Every now and then, I get annoyed with the kids because they don't seem to have the same level of appreciation for all the advantages we have that I think they should. But then again, they've never known any different, so why would they? The solution to this problem? Let them see that there are many other people in this world who do not have the same advantages they do.
So this volunteer opportunity came at a great time. I want the kids to see R and I volunteering. I like even better that we can do this as a family.
When we got to the church, S threw a fit in the parking lot because she insisted on being carried, and we said no. Apparently it's going to be a day of valuable lessons. Had she asked nicely for me to carry her, I probably would have. But this whole demand aspect of S's personality needs to be gently addressed. And oh joy, today we got to address it in the parking lot. Woohoo!
When we got everyone into the church (and hallelujah, lightening didn't strike R), there was so much going on that S forgot all about her snit. (It's a miracle!)
There were a LOT of people there to help. It was impressive. The kids stuck close to us and behaved. That was impressive. We met the First Sgt and her family, and they had a daughter T's age, so the three kids ended up in the kids Sunday School room playing...get this...quietly. I KNOW!
We needed to stuff 288 boxes, and we were waiting on the food to be delivered. I was a little surprised and very impressed to find out that the church does this once a month. This kind of thing seems like it takes a lot of coordination. This church seems to have it down to a pretty precise science.
There was an issue with the meat delivery, so once the fruit and veggies arrived, we started the assembly line process of filling the boxes. There were tables set up so that the volunteers just added their food and slid it down to the next station. I was at the end of the assembly line so that I could help, but also keep an eye on the kids.
When those boxes started coming, man, they started coming fast, and I had to laugh when the people loading the boxes got all angry and started shouting that the boxes were backing up. Well, duh! It takes longer to pick up a box and stack it against the wall (we were in the middle of the room) than it does to throw in a bag of carrots and push the box to the next person. So, a stacking assembly line was started where the boxes were just passed down a chain of people until they could be stacked against the back wall.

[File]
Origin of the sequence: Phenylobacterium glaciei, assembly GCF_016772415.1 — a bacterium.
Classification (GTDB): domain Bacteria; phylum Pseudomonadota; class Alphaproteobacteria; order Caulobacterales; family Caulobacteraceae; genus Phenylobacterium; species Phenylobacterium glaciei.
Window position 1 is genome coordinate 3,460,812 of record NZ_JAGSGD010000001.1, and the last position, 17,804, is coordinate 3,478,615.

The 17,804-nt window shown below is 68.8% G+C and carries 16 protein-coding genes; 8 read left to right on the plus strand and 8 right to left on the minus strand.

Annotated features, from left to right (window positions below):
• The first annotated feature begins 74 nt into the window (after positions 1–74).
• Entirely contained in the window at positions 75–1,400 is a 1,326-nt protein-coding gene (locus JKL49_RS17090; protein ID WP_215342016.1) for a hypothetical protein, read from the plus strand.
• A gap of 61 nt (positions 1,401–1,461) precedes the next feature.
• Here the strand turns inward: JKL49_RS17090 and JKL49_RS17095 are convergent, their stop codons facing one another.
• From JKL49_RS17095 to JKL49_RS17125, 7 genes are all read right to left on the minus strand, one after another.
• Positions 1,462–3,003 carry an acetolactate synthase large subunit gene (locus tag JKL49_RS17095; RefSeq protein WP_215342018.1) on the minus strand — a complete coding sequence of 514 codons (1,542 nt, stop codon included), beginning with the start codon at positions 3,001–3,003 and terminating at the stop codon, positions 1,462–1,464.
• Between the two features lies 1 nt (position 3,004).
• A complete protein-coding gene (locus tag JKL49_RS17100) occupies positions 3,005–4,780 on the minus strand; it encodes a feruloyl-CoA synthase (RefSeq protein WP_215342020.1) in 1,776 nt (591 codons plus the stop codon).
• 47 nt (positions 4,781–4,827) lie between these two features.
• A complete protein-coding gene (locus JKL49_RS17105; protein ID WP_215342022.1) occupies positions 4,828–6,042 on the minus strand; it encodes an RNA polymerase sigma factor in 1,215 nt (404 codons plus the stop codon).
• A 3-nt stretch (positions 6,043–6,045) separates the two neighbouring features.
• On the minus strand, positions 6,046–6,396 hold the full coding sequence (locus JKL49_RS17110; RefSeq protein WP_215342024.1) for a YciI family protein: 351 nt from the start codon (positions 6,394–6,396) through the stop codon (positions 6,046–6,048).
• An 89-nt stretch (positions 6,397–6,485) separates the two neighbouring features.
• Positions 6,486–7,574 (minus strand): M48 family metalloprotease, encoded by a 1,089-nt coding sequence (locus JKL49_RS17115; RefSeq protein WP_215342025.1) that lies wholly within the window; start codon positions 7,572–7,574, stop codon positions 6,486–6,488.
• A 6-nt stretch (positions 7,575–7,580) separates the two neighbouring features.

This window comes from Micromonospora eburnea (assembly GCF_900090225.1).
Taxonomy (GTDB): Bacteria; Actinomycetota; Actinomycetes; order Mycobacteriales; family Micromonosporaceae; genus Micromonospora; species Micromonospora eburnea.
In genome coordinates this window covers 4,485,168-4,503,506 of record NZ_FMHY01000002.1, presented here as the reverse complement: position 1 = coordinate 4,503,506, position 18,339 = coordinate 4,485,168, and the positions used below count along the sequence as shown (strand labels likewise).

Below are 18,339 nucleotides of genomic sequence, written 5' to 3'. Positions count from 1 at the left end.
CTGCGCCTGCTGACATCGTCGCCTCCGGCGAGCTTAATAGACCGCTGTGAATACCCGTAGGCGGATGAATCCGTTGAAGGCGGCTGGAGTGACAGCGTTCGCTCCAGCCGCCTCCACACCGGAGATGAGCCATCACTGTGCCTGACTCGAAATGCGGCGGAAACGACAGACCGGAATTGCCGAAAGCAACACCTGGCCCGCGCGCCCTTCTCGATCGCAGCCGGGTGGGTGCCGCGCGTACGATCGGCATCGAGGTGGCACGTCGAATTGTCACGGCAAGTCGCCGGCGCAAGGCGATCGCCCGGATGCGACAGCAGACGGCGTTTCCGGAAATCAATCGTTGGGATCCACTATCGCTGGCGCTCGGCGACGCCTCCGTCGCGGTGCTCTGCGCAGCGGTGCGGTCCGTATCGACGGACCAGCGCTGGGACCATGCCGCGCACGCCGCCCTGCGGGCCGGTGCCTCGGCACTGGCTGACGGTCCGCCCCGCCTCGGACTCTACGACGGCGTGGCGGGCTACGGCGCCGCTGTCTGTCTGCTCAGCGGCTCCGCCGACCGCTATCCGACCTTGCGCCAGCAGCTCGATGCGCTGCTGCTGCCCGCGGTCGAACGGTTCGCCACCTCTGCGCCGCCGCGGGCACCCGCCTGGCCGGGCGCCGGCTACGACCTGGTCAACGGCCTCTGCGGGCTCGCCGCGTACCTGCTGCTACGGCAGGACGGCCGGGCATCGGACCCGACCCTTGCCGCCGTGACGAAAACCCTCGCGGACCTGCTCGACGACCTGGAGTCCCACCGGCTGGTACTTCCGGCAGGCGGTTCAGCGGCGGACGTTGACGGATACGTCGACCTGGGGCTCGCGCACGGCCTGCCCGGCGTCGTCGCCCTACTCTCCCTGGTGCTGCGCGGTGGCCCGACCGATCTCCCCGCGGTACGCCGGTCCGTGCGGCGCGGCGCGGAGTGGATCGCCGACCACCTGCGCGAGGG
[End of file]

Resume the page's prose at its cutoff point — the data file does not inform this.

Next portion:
Unfortunately, those of us at the stacking end still weren't moving fast enough for the people at the packing end, and the griping got bumped up a notch. People, we are supposed to be making joyful noises unto the Lord. Calm down!
The guy I was working beside suggested that we start sliding some of the boxes down the tables into the kids' Sunday School room, and so we started alternating with the stacking assembly line. One box for stacking, one for the kids room. Congestion problem solved.
The kids, who were all still behaving (woooohooooooo), came over and wanted to help, so they helped to slide the boxes for us. So sweet!
In no time at all, we had the 288 boxes filled, except for the meat items. There was a short delay while we waited for that delivery, and then we finished filling and packing the boxes, then we loaded them into vehicles.
During the lull, T runs up to me and says that S has scratched the little girl they were playing with. I walk over and sure enough, there was a scratch mark on her neck.
Really now, S, if you must be a pooty head, could you please not be a pooty head to the daughter of Dad's boss?!?
So into time out S went, and she was so mad about being put in time out that she refused to apologize. I wouldn't let her out of time out until she agreed to apologize and then actually apologized, so we ended up sitting there for a while.
According to S, she was mad because T and P wouldn't play with her and were leaving her out. But they are six and S is three, which is a pretty big gap at that age. S doesn't always play by the rules, unless they are the rules she has just made up and then immediately forgets and makes up new ones. It can be a bit confusing.
10 minutes later and S is still saying she's not sorry. So I switch tactics and explain that while I understand why she was upset, it's still not okay to scratch someone. And, that even if she doesn't feel sorry, she owes P an apology. 10 minutes after that, it worked and she apologized. And I have to give P credit...she expected an apology from S and wasn't going to accept anything less than that, but P also was really cool and laid back about the whole situation.
Right after that, the meat was delivered, so we finished the boxes and headed out. The kids want to volunteer again next month and so do R and I. It was nice that they also got to see some of the folks that came to the church to pick up the food boxes. Also nice? That one of my good ideas turned out the way I hoped.
Kids are amazing.